Black History: Special Delivery!!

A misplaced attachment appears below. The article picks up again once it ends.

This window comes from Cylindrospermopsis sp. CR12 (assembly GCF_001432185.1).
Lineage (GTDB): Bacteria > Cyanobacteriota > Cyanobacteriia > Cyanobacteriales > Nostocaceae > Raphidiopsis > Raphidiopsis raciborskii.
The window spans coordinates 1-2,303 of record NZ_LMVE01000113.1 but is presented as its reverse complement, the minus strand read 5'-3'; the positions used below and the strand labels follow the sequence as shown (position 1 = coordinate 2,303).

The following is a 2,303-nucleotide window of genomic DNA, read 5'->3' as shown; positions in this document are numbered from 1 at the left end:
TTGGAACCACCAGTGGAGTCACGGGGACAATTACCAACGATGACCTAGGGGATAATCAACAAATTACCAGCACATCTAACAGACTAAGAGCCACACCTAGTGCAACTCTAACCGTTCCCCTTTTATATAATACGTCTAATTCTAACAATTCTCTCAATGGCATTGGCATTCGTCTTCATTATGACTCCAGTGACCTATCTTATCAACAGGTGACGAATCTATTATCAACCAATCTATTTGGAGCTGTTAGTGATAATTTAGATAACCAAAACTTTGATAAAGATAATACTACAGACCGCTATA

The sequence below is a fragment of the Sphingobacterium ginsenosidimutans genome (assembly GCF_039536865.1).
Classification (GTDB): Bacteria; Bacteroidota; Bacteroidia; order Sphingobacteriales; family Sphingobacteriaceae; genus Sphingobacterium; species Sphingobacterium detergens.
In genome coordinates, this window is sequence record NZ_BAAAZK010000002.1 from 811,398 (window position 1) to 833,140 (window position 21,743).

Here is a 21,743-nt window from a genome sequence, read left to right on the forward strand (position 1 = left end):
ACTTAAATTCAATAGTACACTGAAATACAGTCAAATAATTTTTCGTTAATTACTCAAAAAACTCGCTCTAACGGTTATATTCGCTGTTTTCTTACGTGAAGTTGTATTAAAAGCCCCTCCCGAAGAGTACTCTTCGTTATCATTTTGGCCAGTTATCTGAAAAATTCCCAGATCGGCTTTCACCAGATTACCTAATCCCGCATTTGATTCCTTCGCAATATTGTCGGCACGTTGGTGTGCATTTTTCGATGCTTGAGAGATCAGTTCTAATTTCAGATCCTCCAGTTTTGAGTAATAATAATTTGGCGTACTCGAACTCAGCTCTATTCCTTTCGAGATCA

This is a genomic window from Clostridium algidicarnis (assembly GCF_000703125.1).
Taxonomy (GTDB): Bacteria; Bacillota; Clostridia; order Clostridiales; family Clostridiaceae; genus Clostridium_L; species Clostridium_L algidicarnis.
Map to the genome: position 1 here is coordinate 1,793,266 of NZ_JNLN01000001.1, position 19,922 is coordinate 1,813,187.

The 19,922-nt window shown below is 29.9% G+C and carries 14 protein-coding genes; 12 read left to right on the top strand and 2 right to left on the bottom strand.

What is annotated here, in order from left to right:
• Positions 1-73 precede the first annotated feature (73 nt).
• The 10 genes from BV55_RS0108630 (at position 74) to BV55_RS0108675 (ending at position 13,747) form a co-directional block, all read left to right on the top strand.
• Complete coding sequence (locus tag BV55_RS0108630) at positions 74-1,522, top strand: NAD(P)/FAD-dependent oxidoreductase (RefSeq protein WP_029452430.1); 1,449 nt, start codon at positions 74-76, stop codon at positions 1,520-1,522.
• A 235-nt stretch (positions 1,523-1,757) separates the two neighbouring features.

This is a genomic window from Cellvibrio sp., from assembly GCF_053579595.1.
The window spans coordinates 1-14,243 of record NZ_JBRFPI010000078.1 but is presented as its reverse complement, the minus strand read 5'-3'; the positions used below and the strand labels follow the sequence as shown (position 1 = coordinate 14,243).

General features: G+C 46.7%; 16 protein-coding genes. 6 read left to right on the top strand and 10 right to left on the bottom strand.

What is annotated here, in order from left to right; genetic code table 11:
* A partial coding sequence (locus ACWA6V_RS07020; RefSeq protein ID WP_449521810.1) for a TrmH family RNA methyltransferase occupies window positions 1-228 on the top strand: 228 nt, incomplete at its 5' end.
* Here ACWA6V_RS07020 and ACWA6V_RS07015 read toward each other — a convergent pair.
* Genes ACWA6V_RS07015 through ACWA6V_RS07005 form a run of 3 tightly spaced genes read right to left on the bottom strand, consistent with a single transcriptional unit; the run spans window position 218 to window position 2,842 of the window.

Early forms of birth control were documented in Africa, dating as far back as 1850 BC. Papyrus scrolls have been discovered with instructions on making birth control with ingredients such as honey, acacia leaves, and lint which was used as a type of cervical cap to prevent sperm from entering the womb. The Kahun Gynecological Papyrus of 1850 also documents descriptions of pessaries of acacia gum used as a contraceptive. A pessary is a device placed in the vagina to prevent conception. Another method of birth control was to extend breastfeeding for up to three years. Perhaps the most famous form of birth control native to North Africa was the silphium plant. The use of the plant as a means of contraception was widespread among ancient Greeks and Romans. Found only in Cyrene (modern-day Lybia), it was exported to other regions and bought great wealth to the city.Continue reading “Ancient African Origins Of Birth Control”